The draft Prudential Practice Guide CPG 511 Remuneration sets out principles and examples of better practice to assist banks, insurers and superannuation licensees comply with prudential standard CPS 511 Remuneration.
APRA is seeking feedback on a guide to implement its pay regulation when the pay regulation itself has not been finalised. This assumes that a regulation that has not been finalised is one that has not been released. So perhaps this assumption is incorrect, and APRA has finalised CPS 511, and for reasons it keeps to itself, wants it kept a secret. Or maybe it forgot. Whatever the case, we are being asked to comment on a guide for putting into practice a final regulation that we have not seen.
Following feedback, the key revisions for the draft regulation included:
- Replacing the 50 per cent cap on financial measures for variable remuneration with a requirement that material weight be assigned to non-financial measures, combined with a risk and conduct modifier that can potentially reduce variable remuneration to zero; and
- A reduction in the minimum deferral periods for variable remuneration from seven to six years for CEOs, from six to five years for senior managers and from six to four years for highly paid material risk takers.
The final version of the regulation will not be released until after mid-year 2021, as APRA considers feedback (see our submission HERE).
This draft prudential practice guide will help entities to comply with the new standard by:
- Outlining examples of better practice in board oversight, including robust challenge and independent scrutiny;
- Setting out frameworks for defining non-financial measures and determining material weight for use in calculating variable remuneration; and
- Setting out principles for downward adjustments of variable remuneration where there have been poor risk outcomes.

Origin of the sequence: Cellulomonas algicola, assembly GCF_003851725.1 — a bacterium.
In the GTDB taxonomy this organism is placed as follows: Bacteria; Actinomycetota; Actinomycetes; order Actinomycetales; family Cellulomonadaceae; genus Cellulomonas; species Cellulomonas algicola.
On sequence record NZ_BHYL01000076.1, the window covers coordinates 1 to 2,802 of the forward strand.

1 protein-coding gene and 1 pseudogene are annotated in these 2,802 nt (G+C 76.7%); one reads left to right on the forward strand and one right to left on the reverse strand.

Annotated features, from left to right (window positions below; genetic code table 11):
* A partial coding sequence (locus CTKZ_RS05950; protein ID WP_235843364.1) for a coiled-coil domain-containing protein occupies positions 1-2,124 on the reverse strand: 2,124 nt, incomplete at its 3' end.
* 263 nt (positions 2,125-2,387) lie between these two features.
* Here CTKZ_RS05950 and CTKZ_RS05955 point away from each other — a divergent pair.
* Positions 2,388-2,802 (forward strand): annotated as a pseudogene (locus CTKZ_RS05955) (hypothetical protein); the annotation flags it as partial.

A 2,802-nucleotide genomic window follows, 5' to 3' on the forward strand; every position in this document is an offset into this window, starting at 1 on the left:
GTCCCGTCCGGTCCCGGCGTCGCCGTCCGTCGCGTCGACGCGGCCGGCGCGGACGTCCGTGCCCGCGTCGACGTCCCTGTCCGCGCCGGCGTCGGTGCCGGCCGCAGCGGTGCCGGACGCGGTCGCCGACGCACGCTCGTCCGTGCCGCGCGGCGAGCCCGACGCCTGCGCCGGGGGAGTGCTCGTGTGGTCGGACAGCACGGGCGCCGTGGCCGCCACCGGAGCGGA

A reading of the draft suggests that APRA has made decisions on aspects of the regulation that some, including Guerdon Associates, wanted changed (see HERE). For example, the draft guide assumes that the regulation will retain a requirement for a “material weight” to be given to non-financial measures for significant financial institutions (SFIs) (see paragraph 43). Our submission argued for an “appropriate balance”, similar to a UK regulation (see HERE). That is, the proportion of variable remuneration dependent on non-financial measures would depend on the context. The draft guide actually refers to “balance” (hooray – see for example, paragraph 38). It also recognises context, which was the point of our submission in this regard. See for example, how balance would be adjusted (e.g. paragraphs 32 and 47). Further, our submission argued that the “balance” can be tested through applications of stress tests. The latter the draft guide infers (see for example paragraph 15), but does not quite nail. The actual guidance for how to determine a material weight (paragraphs 54 to 59) are vague.
Throughout, the guide suggests that gateways and modifiers are carved out from determining whether there is “material weight” to non-financial measures. If it will impact behaviour, as these will, there is no reason for them not to be included and that they contribute to determining a material weight. To deny it would be delusional, and/or alarmingly ignorant of the behavioural sciences underlying effective remuneration. It remains difficult to fathom why APRA has this view.
The draft guide still defines variable remuneration as that which may be contingent on service. Pity. Our submission pointed out that salary is contingent on service. It appears that this has not quite sunk in. Or if it has, the inference is that all remuneration is in fact variable remuneration. This may be what they mean, because on pages 13 and 14 of the guide, they describe VR as cash, non-cash or equity remuneration, which covers just about everything, including the free lunch in the board room. So, if APRA means everything, why use the word “variable”?
Interestingly, the guide refers to a form of variable remuneration not at all captured by the regulatory definition, overly extensive as it is. This is something called “complex remuneration”, such as loans to acquire equity, which acts as leveraged remuneration.
APRA Chairman Wayne Byres’ speech to the Committee for the Economic Development of Australia noted “late in 2021 there will be new disclosure requirements which will compel institutions to explain how the incentives were designed, the reasons behind KPI weightings in scorecards, more detail on highly paid material risk takers and circumstances where consequence management was applied with how much was forgone and why.”
This guidance is aimed at removing ambiguity surrounding the draft proposals. It aims to help boards that “want to get on and make changes to their arrangements now.”
Implementation is targeted for 2023.
Written submissions are requested by 23 July 2021.© Guerdon Associates 2022 Back to all articles